This episode features a documentary film about Israeli and Palestinian former combatants, who have come together to advocate within their societies and across the societies for peace. These are people who in the past saw each other through the crosshairs and today are jointly devising strategies to break the status quo of enmity and apathy, fear and hate in both societies, working together to pave a way for ending the conflict.
The name of the documentary is Disturbing the Peace; more on the significance of this name in the following conversation. The name of the organization that is profiled in the film is Combatants for Peace. Participating in the conversation are Stephen Apkon and Marcina Hale, the co-creators of the film, and Maya Katz, a member of Combatants for Peace.
In their first meeting since Donald Trump assumed the presidency, the new President of the United States and Prime Minister Benjamin Netanyahu of Israel are expected to reach some understandings on the chief national security challenges facing Israel. To discuss these challenges and the way in which the two leaders perceive them, and to set the stage for the March 14 meeting in the Oval Office, PeaceCast formatted a February 9th APN briefing call with Israeli national security expert Yossi Alpher. Using his rare analytical skills, Alpher connects the dots between Israel, Washington, the West Bank, Gaza Strip, Lebanon’s Hezbollah, Iran, Syria, Russia and beyond, to paint a coherent picture of the current US-Israel national security agenda.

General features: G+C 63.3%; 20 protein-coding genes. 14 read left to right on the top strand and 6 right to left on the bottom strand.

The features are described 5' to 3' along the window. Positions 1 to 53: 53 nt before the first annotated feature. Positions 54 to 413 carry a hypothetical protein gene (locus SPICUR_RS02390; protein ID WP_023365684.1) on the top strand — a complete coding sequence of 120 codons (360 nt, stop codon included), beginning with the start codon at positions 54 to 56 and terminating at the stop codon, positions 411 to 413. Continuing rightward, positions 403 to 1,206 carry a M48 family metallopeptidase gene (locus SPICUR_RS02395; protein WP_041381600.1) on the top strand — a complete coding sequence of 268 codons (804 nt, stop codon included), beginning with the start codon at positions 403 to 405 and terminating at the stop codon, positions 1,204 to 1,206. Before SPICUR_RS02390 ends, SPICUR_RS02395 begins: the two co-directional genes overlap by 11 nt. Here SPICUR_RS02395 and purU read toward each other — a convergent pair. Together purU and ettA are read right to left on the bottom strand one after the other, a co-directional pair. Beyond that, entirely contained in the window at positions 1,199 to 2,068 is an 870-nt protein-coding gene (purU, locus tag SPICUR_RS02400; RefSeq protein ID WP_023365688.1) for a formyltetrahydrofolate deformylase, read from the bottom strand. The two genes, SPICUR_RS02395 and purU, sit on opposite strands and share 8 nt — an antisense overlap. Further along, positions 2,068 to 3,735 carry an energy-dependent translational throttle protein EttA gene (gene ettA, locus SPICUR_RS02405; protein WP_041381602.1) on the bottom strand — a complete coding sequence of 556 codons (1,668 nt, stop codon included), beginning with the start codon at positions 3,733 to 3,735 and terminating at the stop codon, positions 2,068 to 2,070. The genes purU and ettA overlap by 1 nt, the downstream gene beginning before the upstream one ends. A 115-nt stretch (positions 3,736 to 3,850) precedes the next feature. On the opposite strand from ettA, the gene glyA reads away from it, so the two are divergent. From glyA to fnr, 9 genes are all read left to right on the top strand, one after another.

The Israeli government’s enthusiastic embrace of Donald Trump and his controversial policies is further exacerbating the estrangement and alienation that many American Jews increasingly feel toward Israel’s leadership -- and perhaps toward Israel more generally.
President Trump, for most American Jews, represents the antithesis of what they view as Jewish values and American values. Seeing Trump and some of his policies – particularly his immigration policy – being embraced by the prime minister of Israel is for liberal American Jews – and most American Jews are liberal -- like fingernails on a chalkboard.
At this low point in the history of Israel’s relations with America’s Jewish community, the Ruderman Program for American Jewish Studies at Israel’s Haifa University released a new study about this topic. The study, titled “Israel – a Unifying or Divisive Issue among American Jews” was published this week. We spoke with its author, Alon Pinkas.